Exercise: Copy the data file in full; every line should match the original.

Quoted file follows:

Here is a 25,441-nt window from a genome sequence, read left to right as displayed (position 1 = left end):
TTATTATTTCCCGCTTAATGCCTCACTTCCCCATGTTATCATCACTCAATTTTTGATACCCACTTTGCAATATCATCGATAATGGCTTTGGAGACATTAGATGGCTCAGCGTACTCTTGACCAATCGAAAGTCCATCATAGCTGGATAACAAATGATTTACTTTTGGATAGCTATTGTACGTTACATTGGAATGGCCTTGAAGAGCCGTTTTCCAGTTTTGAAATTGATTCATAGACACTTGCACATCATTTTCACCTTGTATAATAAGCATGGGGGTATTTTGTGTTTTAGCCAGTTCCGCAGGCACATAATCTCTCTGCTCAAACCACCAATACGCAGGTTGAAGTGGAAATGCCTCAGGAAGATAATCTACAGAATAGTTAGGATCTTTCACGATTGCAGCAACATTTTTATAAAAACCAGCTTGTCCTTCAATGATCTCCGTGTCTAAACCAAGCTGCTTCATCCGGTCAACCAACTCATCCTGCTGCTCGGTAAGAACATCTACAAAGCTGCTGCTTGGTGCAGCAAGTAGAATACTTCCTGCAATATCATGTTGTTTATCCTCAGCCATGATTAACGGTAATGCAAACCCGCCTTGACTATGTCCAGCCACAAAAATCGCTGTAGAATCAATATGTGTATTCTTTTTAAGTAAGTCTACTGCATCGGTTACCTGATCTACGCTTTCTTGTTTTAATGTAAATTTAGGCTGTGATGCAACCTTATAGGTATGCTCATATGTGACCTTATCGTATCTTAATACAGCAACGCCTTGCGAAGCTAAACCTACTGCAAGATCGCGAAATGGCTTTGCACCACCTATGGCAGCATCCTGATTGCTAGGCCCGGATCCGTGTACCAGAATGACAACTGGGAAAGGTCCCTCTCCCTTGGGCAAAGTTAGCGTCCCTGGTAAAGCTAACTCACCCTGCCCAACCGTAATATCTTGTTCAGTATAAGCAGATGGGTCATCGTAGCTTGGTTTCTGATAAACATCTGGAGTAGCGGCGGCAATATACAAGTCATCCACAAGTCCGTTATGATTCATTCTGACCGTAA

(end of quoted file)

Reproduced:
Here is a 25,441-nt window from a genome sequence, read left to right as displayed (position 1 = left end):
TTATTATTTCCCGCTTAATGCCTCACTTCCCCATGTTATCATCACTCAATTTTTGATACCCACTTTGCAATATCATCGATAATGGCTTTGGAGACATTAGATGGCTCAGCGTACTCTTGACCAATCGAAAGTCCATCATAGCTGGATAACAAATGATTTACTTTTGGATAGCTATTGTACGTTACATTGGAATGGCCTTGAAGAGCCGTTTTCCAGTTTTGAAATTGATTCATAGACACTTGCACATCATTTTCACCTTGTATAATAAGCATGGGGGTATTTTGTGTTTTAGCCAGTTCCGCAGGCACATAATCTCTCTGCTCAAACCACCAATACGCAGGTTGAAGTGGAAATGCCTCAGGAAGATAATCTACAGAATAGTTAGGATCTTTCACGATTGCAGCAACATTTTTATAAAAACCAGCTTGTCCTTCAATGATCTCCGTGTCTAAACCAAGCTGCTTCATCCGGTCAACCAACTCATCCTGCTGCTCGGTAAGAACATCTACAAAGCTGCTGCTTGGTGCAGCAAGTAGAATACTTCCTGCAATATCATGTTGTTTATCCTCAGCCATGATTAACGGTAATGCAAACCCGCCTTGACTATGTCCAGCCACAAAAATCGCTGTAGAATCAATATGTGTATTCTTTTTAAGTAAGTCTACTGCATCGGTTACCTGATCTACGCTTTCTTGTTTTAATGTAAATTTAGGCTGTGATGCAACCTTATAGGTATGCTCATATGTGACCTTATCGTATCTTAATACAGCAACGCCTTGCGAAGCTAAACCTACTGCAAGATCGCGAAATGGCTTTGCACCACCTATGGCAGCATCCTGATTGCTAGGCCCGGATCCGTGTACCAGAATGACAACTGGGAAAGGTCCCTCTCCCTTGGGCAAAGTTAGCGTCCCTGGTAAAGCTAACTCACCCTGCCCAACCGTAATATCTTGTTCAGTATAAGCAGATGGGTCATCGTAGCTTGGTTTCTGATAAACATCTGGAGTAGCGGCGGCAATATACAAGTCATCCACAAGTCCGTTATGATTCATTCTGACCGTAA